Dizz Tate’s Novel Is Like The Virgin Suicides, but in Reverse

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Dizz Tate
Dizz Tate

The Florida-raised writer discusses her debut book Brutes – a compelling coming-of-age story that throws an original light on female adolescence

Dizz Tate’s accent flicks between British and American, a result of her transatlantic upbringing. Born in London but raised in Orlando, Florida, Tate spent most of her teen years in the States, attending a high school that lay in the shadow of roller coasters and round-ups. As a blow-in, she approached her new surroundings with the observant eye of an outsider, sizing up the fairground town like a topographer. “I was watching it as if it was a movie,” Tate tells me in the Faber offices in Bloomsbury. “I just completely fell in love with it.”

Tate’s Floridian roots came in handy when deciding a location for her debut novel, Brutes. The book, a story of a strange group of girls who act as a single entity, recalls Jeffrey Eugenides’s 1993 debut novel The Virgin Suicides. The novel is not told by a single narrator but by a chorus who moves and thinks as one. They lurk through the story as we are told a local girl has gone missing. However, the girls, the brutes, perhaps know more about it than they are letting on.

Barry Pierce: So, what led you to writing a novel in this pretty unique way?

Dizz Tate: Um, I think I’d rewritten it in every other way. [Laughs.]. I wrote a really long draft that was over 100,000 words in [the] first person but it didn’t really reflect how I felt when I was my narrator’s age. I liked her but she was just all insecure, 13 years old, fearful, nervous. And then I read this Mariana Enríquez story in The New Yorker, Our Lady of the Quarry, and that story is in this choral voice of 13-year-old girls and they’re obsessed with this older guy and they’re quite … scary? So then I started rewriting in the chorus voice.

BP: It’s such a great way to write a novel but it really hasn’t been used that much.

DT: I guess The Virgin Suicides is the biggie.

BP: Yeah, how do you feel about the comparisons between Brutes and The Virgin Suicides?

DT: I’ve read The Virgin Suicides a lot. It’s one of my yearly rereads, I think. I just love what [Eugenides] does and I wanted to basically write the reverse version of that book. I was like, ‘OK, these girls are really idealised – what happens when they’re the ones watching?’ The girls in The Virgin Suicides are quite dirty; it has that tacky, sticky atmosphere; it’s a bit of hair on your lip-gloss; it’s all a bit gross. And that felt true to me.

BP: Was the book always going to be set in Florida?

DT: Yes. I was always really obsessed with how Florida is like the suburbs – all the apartment complexes, and everything’s very new – but then there’s the swamp and the alligators and there’s always that threat. And Orlando is meant to be this beautiful city that’s made for tourists with its perfectly painted white pavements and stuff, but then it just never really quite worked. All the bugs are, like, poisonous and there are the alligators and everything smells kind of bad because it’s so hot. [Laughs.].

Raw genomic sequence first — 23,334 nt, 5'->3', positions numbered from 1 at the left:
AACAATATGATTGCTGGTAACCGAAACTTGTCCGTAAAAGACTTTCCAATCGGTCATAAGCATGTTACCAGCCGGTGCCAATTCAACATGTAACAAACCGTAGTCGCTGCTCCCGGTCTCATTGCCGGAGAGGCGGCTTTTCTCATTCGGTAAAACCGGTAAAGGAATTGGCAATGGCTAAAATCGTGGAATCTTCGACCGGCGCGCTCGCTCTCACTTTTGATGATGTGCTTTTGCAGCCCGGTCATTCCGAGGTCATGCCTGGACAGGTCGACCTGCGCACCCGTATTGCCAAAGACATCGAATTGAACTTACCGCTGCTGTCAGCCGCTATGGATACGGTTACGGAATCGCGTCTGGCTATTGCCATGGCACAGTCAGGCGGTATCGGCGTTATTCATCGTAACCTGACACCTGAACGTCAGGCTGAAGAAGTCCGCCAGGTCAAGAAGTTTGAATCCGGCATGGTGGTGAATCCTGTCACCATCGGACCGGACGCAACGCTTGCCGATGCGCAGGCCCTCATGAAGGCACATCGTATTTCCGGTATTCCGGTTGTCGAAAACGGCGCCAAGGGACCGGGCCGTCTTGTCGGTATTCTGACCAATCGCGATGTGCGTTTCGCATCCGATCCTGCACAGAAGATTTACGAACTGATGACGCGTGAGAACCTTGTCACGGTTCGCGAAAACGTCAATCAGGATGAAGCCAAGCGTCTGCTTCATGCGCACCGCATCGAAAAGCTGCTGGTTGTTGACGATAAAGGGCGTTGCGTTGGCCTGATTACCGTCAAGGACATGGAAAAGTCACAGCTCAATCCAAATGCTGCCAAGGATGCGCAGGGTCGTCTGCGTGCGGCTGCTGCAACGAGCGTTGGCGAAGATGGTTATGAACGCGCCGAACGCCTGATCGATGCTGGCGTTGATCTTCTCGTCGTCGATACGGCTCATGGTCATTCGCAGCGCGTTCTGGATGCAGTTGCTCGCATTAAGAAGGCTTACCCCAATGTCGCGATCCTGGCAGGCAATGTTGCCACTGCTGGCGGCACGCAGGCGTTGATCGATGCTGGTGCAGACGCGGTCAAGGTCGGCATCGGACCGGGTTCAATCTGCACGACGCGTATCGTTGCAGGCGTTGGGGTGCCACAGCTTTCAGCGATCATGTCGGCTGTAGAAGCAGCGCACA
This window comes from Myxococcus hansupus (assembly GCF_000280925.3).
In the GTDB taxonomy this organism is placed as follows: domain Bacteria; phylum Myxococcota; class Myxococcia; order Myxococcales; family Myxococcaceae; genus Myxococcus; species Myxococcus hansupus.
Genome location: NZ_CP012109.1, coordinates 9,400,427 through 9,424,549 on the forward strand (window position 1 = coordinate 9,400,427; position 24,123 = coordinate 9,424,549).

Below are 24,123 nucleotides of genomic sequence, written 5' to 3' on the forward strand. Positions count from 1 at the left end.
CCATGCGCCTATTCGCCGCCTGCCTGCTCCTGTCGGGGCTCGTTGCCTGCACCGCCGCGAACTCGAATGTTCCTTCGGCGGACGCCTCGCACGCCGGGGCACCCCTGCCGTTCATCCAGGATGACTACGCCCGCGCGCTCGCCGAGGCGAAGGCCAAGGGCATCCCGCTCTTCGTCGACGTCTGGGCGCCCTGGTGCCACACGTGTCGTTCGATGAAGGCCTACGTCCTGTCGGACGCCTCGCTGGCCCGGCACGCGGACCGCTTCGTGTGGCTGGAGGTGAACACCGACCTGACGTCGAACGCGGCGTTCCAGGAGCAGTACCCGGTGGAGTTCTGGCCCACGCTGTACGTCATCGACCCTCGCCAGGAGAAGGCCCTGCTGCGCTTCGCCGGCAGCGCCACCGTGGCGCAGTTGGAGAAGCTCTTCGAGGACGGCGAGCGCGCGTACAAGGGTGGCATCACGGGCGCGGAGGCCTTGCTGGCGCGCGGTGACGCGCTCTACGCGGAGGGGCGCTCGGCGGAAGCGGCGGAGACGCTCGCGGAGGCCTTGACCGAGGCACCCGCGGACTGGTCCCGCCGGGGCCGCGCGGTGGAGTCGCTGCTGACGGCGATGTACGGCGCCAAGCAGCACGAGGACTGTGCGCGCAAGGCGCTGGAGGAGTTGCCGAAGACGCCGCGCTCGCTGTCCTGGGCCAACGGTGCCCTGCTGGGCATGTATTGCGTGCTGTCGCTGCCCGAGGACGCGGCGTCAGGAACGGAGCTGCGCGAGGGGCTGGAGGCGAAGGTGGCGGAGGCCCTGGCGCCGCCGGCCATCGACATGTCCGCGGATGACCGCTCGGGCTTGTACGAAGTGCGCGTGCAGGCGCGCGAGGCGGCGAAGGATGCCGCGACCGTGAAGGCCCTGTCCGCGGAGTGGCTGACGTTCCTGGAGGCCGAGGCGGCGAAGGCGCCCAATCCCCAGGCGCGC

BP: Yeah, Orlando is somewhere you only hear mentioned because that’s where Disneyland is. The idea of people actually living there is so weird, it’s like saying you live in Legoland.

DT: In my high school, you could look out the window and see this Duelling Dragons rollercoaster and we would hear them screaming every ten seconds while you’re doing your algebra.

BP: What I think you capture really well in the book is just how weird it is being 13 years old; how you live in this weird liminal space between childhood and adulthood, just hanging with your friends and making up a secret language. And the girls in the book are absolute weirdos, in the way that most 13-year-olds are.

DT: Yeah the girls are kind of mysterious in their workings and their behaviour, but to them that makes complete sense. I think there is a sense of menace but their lives are quite unstable. I also think, when you’re 13, you’re scared. I feel as a child you still believe the stories your parents tell you and the world they build around you, but when you turn 13 you’re able to pick up and understand so much more about the architecture and what it means. I think you see when your parents start to lie and cover things up.

BP: Yeah and in the book you switch between tenses to display that in-betweenness of being 13. I feel a lot of the book is about being in that weird in-between place, like how Orlando is a real place but it’s also a fantasy land.

DT: Yeah, and also [it] will be underwater in 50 years so there’s a desperation to building these crazy theme parks.

BP: Are you working on another novel?

DT: Yeah, it’s another story about a young person but it’s an 18-year-old narrator because, again, I think it’s that really interesting point in life, like being 13, where you go from being 17 and feeling very in control and very cool and then suddenly you’re pushed into the world. But yes, it’s about a girl, who is waitressing, and it’s about falling in love for the first time but in … the pub.

Brutes by Dizz Tate is published by Faber and is out now.